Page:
Dark Room Ballet classes are always free for blind and visually impaired students.
There’s a reason why.
I never charge blind and visually impaired students for Dark Room Ballet classes and workshops. I don’t even want to entertain blind and visually impaired students paying or donating to me in exchange for classes, and there are some very important reasons why I feel this way.
(Other students may consider making a donation if they are so inclined.)
If you grew up in the United States, you were, by virtue of being here, promised a bare minimum of education that was supposed to help you grow up into a well-rounded adult that can understand and navigate the world easily. Whether you know it or not, that includes a certain amount of physical education that is supposed to help you understand how your body works, help you cultivate balance and vestibular sense, help you key into a sense of orientation in space, and prepare you to feel comfortable learning new kinds of movement with minimal guidance.
If you experienced vision loss after school age in the United States, you were, by virtue of being here, promised a bare minimum of education that was supposed to help you adapt to your new circumstances, help you orient yourself and navigate independently, help understand the postures and movements of your body from within, and help you cultivate senses other than sight.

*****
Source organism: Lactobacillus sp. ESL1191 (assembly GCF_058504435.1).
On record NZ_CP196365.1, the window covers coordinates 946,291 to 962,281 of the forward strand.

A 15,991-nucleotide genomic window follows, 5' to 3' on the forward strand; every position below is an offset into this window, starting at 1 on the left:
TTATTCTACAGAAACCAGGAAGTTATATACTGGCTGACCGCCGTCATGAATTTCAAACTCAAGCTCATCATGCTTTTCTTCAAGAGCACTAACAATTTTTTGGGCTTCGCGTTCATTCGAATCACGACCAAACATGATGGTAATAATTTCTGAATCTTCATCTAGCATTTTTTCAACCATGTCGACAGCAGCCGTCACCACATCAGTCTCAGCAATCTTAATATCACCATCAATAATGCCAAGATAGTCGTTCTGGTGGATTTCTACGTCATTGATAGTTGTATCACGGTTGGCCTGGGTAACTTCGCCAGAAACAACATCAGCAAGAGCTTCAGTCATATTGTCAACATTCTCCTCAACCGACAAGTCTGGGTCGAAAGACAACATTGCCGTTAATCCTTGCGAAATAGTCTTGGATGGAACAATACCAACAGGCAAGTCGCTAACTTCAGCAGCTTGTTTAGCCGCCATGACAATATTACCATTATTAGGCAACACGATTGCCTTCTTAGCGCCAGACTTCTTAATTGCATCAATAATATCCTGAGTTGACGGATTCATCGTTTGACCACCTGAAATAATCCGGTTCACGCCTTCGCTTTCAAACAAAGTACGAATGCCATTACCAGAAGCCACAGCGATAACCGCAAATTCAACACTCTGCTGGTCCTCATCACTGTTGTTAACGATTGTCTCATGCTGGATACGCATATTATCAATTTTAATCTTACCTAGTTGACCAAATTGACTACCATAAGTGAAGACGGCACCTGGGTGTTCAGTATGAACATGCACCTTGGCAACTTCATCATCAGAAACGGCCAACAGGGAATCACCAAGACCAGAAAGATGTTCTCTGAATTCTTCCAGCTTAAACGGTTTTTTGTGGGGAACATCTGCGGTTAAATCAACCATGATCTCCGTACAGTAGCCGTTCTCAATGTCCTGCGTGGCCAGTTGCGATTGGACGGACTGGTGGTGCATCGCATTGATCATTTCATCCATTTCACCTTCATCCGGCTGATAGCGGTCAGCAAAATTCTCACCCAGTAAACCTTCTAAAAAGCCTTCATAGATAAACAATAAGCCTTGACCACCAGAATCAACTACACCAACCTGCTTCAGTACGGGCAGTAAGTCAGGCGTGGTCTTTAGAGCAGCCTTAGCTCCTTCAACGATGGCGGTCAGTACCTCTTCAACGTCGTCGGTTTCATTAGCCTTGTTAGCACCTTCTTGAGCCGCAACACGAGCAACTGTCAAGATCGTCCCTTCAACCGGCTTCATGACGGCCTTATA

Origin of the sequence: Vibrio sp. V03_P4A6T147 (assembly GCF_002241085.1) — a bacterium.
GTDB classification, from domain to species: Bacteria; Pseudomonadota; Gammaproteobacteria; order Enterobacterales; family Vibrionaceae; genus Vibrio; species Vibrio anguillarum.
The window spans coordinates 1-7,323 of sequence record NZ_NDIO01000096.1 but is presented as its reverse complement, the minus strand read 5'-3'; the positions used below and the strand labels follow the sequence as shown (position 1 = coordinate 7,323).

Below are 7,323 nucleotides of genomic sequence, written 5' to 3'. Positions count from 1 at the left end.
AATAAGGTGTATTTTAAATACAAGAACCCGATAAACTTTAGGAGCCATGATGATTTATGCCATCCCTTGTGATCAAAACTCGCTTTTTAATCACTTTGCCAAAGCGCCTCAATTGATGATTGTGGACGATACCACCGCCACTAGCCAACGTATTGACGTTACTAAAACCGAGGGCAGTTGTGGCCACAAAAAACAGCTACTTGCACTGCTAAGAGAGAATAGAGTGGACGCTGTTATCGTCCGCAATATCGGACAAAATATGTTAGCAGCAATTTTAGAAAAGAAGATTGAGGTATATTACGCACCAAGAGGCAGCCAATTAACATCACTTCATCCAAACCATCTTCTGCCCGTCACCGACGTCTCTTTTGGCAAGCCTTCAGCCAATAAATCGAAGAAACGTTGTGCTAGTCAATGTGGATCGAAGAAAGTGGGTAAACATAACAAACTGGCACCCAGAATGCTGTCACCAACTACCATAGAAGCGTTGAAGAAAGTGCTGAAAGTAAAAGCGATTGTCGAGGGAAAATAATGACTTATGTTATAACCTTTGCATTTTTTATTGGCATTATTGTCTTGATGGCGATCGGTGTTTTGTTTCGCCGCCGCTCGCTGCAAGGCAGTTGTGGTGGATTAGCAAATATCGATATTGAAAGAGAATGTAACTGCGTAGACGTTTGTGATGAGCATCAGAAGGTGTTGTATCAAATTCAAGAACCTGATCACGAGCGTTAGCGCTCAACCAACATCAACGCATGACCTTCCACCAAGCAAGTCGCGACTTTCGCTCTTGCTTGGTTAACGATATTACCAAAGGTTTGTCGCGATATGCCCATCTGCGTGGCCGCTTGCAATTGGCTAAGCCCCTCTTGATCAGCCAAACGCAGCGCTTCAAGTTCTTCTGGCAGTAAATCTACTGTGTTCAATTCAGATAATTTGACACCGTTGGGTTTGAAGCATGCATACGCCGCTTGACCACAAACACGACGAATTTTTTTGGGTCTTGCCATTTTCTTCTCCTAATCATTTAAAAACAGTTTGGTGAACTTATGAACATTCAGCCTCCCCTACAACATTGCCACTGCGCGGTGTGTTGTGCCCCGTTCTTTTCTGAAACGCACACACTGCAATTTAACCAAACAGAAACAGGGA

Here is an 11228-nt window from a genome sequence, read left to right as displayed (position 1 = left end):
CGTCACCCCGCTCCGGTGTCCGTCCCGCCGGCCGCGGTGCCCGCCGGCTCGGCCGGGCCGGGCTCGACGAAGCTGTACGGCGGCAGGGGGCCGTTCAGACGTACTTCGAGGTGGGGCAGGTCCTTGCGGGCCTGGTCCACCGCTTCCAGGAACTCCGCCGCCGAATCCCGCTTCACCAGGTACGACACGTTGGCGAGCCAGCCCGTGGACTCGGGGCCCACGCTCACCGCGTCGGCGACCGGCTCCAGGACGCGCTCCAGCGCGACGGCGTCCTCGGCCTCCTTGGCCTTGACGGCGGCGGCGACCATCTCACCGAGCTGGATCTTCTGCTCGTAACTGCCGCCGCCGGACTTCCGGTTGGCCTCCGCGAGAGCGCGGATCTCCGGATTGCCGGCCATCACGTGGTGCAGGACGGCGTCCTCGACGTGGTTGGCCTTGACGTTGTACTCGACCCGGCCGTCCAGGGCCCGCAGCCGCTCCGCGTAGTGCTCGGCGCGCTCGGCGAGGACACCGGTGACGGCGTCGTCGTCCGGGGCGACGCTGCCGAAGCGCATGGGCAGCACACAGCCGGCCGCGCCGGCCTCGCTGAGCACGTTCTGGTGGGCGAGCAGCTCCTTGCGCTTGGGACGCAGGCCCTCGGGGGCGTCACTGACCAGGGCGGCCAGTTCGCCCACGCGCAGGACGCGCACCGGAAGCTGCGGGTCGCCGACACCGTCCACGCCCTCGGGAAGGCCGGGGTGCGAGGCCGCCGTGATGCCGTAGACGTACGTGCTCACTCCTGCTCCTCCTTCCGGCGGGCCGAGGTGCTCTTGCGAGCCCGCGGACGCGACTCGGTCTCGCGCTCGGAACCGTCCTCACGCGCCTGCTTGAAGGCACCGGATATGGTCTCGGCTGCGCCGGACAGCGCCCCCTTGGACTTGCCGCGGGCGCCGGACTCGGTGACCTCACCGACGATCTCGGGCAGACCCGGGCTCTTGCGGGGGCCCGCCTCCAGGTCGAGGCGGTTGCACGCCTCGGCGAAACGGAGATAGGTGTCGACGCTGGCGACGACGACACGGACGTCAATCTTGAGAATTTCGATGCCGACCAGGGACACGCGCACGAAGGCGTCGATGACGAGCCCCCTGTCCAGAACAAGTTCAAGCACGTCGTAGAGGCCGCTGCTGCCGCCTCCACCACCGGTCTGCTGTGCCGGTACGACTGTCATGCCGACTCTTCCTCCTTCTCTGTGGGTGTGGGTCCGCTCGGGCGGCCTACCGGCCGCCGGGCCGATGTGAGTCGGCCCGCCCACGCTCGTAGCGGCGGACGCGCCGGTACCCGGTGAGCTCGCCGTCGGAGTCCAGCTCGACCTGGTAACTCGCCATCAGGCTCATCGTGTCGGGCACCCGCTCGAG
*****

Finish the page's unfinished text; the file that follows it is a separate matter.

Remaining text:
The truth of the matter is that most blind and visually impaired people in the United States are not given this bare minimum of education. This is called education denial, and it is a failure of civil rights. Most disabled people of all ages in most countries around the world will experience education denial, and what a lot of us do is absorb and internalize that wrong. We blame ourselves for struggling to learn new things. We tell ourselves that we can’t learn how to do certain things, because we know that other people don’t think we can learn them. We spend a huge proportion of our lives trying to teach ourselves how to do things, years, when we could have been using our time in a more balanced way, and we think that’s normal, or that’s just how our lives have to be.
You, a blind or visually impaired person, do not only deserve to learn physical skills, but you are entitled to learn them. You have a right to learn movement skills from a teacher with appropriate training and empathy. You have a right to learn physical forms of artistic expression, so that you can self-actualize. You should not have to pay money for something which is your basic human right.
Dark Room Ballet does not accept payment from blind and visually impaired students.
Dark Room Ballet does, however, consider partnerships with grant-giving organizations, non-profits, and other funding institutions if their values align with our core philosophies. Organizations dedicated to disability rights and rights to education are encouraged to contact Dark Room Ballet directly.